It is useful for clients to be able to recognise their triggers. Shame is sneaky; it attacks us where we are most vulnerable, or in other words, our insecurities “prime” us to feel shame in particular areas. The aspiring writer with the freshly-minted novel is more apt to feel shamed when someone points out how compelling another novelist is than when comments are made about someone else’s car. The overweight person who hears how beautiful another (very slender) person is may take that as a hint that he or she should lose the excess weight. Research suggests that a chief shame trigger for women is physical appearance, whereas for men it is the fear of being perceived as weak (Sack, 2015).
In therapy, the mere process of naming shame helps to differentiate it from similar emotions (such as humiliation, guilt, or embarrassment) and also can help the client to normalise it (i.e., pointing out that it is a universal human experience; we all have it at one time or another). The point is to “titrate the dose” of shame-naming so that the client is not overwhelmed, but confronts it little by little as he or she is ready to accept it. As this process occurs, the client comes to see that few, if any, experiences warrant the global “smearing” of the whole personality with the tar-brush that created the global negative self-attributions. Rather, in the logical light of day, most genuine flaws, setbacks, and transgressions are limited to particular areas – and the client can either resolve them or choose to view them more kindly (Dearing & Tangney, 2011; LeJeune, 2016).
Talking about the shame, as above – or rather, being heard around it – is a form of relational validation as well as a way of accessing shame. Empathy is the antidote to shame, so receiving it when telling a shame-generating story can help dissolve it. Especially because of the hidden nature of shame, we can tend to feel isolated in it. Authentic sharing – with vulnerability, to someone who responds empathetically – can build the therapeutic alliance in a therapy session, or strengthen a relationship outside of it. Yes, it can be anxiety-inducing to do this with high shame. As a therapist, note that many psychotherapy writers suggest that you actually use the term “shame”, but you may wish to wait until some relationship is built before using that word (Sholl, 2013; Dearing & Tangney, 2011).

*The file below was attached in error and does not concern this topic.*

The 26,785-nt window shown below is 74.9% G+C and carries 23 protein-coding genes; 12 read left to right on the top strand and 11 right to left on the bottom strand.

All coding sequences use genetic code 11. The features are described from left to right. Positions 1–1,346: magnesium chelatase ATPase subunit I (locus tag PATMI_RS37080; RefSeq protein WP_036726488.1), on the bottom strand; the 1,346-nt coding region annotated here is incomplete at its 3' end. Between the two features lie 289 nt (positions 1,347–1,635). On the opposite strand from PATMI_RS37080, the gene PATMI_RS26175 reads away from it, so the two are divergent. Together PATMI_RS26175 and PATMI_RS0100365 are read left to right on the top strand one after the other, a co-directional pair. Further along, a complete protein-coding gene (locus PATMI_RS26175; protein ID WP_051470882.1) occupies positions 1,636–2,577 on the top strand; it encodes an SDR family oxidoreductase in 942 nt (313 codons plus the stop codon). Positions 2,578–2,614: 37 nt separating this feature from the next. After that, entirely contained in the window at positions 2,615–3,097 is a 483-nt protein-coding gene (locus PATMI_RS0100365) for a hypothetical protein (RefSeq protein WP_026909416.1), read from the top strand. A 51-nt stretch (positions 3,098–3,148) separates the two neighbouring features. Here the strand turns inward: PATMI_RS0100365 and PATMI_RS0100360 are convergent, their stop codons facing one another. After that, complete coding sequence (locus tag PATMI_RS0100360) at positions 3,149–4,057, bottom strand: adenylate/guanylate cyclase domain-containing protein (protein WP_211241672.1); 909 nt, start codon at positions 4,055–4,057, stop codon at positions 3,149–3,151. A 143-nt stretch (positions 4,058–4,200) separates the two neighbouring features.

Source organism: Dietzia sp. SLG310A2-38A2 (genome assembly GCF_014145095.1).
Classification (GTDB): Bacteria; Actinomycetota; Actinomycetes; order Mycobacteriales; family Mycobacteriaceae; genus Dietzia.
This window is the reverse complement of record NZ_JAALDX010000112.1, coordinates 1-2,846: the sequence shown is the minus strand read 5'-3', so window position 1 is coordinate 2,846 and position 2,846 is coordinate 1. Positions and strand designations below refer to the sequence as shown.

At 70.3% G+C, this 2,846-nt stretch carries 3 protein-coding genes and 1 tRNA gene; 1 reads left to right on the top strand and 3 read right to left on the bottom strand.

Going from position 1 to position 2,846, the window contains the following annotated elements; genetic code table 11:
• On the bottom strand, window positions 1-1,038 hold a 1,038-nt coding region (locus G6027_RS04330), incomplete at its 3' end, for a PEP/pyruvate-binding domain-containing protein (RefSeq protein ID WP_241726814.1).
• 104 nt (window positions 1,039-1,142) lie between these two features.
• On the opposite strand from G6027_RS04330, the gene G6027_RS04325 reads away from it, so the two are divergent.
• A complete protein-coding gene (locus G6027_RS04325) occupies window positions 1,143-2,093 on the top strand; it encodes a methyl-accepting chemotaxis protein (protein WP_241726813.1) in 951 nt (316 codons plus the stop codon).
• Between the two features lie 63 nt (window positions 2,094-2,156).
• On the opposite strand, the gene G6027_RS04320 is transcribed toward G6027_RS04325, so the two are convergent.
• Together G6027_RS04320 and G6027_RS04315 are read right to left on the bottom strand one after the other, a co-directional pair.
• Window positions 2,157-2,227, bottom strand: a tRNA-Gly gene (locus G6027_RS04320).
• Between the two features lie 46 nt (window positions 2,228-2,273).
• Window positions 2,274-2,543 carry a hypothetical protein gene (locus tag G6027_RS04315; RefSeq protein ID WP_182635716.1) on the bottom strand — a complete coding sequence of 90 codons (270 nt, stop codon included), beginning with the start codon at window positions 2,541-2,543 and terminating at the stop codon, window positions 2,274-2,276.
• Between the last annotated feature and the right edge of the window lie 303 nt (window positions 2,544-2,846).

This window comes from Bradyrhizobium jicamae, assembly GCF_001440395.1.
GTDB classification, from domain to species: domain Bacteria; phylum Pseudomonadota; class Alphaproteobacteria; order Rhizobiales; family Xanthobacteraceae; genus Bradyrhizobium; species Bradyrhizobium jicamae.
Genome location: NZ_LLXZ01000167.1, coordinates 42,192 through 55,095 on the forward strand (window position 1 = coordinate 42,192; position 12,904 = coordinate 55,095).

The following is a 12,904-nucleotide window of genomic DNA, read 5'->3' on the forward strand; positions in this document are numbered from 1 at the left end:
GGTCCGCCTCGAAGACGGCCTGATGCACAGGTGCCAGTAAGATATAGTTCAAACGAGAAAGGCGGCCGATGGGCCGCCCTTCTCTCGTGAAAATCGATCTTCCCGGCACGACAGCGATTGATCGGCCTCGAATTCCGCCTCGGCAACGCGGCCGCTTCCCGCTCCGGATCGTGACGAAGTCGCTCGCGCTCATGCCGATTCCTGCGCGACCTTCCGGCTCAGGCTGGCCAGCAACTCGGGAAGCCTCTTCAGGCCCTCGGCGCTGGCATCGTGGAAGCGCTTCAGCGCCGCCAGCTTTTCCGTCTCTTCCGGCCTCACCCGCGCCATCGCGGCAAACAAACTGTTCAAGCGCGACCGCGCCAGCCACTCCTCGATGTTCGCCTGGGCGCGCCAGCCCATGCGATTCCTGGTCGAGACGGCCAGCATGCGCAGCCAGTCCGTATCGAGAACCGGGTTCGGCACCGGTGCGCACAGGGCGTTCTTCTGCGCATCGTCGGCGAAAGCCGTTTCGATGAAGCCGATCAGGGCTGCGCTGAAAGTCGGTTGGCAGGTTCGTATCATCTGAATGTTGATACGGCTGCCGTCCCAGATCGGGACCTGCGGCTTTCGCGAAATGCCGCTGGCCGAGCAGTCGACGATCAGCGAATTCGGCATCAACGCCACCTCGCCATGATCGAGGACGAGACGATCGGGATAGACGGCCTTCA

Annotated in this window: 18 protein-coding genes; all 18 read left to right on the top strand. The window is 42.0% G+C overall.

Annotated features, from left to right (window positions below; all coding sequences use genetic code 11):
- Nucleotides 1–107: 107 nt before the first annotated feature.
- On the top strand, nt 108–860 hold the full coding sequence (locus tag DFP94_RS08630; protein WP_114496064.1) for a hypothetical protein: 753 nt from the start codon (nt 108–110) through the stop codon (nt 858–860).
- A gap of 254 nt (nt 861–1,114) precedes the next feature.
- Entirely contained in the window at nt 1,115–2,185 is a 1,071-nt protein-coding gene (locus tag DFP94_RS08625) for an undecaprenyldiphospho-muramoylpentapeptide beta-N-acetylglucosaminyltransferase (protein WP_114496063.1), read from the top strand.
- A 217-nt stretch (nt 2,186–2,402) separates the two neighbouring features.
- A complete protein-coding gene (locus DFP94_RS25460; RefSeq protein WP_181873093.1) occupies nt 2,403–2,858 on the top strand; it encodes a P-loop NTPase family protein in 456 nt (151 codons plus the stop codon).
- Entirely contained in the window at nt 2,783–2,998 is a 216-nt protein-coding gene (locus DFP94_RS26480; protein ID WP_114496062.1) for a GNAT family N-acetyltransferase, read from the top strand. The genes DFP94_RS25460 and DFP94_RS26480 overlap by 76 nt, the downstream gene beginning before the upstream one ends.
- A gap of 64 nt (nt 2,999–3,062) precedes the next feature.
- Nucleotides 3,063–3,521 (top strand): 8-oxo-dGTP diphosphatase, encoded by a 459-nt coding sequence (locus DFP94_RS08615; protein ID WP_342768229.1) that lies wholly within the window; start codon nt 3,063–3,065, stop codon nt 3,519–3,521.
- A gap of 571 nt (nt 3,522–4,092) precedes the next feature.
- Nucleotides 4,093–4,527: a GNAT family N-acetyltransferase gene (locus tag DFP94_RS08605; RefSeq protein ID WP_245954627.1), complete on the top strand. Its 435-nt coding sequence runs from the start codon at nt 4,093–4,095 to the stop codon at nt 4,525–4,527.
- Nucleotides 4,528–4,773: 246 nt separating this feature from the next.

Along these lines, whatever you can do to help build self-compassion in the client makes it easier for the person to self-soothe, self-validate and regulate the shame. Thus, not only your words, but the timbre, pacing, and tone of your voice – how you say what you say – may influence clients cued to experience threat or disapproval. LeJeune’s research (2016) suggests that even engendering a sense of physical warmth in the therapy room (via a cup of tea, a blanket, or a cosy office) may induce a client to greater compassion for self and therefore greater capacity to self-regulate the shame.
Certainly, psychoeducation and guiding clients in experiences of loving-kindness (Metta) meditation and practices of mindful non-judgment are shown to positively impact a whole host of difficulties related to shame. One technique is to locate where the sensation of shame manifests in the body; let’s say it’s in the pit of the client’s stomach. The client then places a hand over that area (or alternatively, over the heart) and directs comforting, affirming energy to that part of the body. When a client has enhanced self-compassion, it makes it easier to be vulnerable and engage the world from a place of worthiness, thus regulating shame, so it is a full feedback loop (Sholl, 2013).